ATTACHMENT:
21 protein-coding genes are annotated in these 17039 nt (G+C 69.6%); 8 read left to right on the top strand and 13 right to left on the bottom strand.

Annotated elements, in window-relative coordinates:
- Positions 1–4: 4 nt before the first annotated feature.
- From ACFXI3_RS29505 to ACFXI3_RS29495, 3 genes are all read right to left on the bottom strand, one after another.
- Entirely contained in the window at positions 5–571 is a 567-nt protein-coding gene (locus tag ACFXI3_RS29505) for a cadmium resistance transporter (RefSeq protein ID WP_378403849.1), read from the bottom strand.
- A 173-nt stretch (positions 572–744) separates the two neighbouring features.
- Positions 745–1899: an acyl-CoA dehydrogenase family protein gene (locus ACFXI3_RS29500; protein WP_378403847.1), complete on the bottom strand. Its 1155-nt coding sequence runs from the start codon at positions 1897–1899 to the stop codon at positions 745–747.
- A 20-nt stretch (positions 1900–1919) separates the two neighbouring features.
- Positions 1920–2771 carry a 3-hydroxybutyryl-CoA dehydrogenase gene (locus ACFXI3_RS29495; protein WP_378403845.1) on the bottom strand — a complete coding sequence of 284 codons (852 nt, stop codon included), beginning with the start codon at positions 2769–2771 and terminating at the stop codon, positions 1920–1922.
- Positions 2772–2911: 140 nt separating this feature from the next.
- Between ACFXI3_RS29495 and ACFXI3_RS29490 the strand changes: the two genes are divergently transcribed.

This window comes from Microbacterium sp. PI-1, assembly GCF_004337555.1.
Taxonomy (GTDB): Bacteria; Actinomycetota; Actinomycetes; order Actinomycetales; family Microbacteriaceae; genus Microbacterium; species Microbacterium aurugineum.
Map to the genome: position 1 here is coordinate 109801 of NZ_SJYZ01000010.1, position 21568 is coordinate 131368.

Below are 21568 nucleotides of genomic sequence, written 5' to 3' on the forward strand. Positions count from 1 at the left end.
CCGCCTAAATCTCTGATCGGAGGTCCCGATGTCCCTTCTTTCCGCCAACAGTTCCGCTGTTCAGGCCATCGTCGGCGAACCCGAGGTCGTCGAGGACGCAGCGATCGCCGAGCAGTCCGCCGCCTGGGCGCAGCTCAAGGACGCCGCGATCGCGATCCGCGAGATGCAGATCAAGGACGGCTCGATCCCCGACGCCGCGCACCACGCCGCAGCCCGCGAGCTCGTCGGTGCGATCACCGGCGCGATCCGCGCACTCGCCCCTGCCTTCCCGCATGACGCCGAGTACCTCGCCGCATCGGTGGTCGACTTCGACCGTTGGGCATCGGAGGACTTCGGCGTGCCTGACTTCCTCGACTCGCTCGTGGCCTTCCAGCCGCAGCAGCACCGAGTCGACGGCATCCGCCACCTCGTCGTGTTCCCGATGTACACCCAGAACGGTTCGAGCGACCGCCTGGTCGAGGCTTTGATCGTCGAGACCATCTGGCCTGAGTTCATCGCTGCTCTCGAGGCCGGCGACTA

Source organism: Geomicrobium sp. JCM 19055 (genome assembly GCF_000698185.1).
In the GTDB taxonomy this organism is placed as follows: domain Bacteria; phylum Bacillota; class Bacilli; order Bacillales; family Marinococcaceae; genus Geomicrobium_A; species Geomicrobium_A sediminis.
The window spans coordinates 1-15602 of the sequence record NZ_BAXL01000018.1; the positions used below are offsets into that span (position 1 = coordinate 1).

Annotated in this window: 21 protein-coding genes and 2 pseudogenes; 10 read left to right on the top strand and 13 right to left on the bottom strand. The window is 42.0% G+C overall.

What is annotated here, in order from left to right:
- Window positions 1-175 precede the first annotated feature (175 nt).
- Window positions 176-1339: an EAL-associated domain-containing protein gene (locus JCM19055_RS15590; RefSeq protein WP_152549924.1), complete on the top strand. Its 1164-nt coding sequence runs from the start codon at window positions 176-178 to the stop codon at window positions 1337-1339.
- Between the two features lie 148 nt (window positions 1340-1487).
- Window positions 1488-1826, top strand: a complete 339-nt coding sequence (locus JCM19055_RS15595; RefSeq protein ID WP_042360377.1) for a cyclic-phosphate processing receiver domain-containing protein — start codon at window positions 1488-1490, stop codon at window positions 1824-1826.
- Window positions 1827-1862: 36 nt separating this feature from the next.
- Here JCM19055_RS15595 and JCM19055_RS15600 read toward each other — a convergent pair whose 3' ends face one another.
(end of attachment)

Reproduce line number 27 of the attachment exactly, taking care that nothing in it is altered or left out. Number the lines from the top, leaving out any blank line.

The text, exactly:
- Here JCM19055_RS15595 and JCM19055_RS15600 read toward each other — a convergent pair whose 3' ends face one another.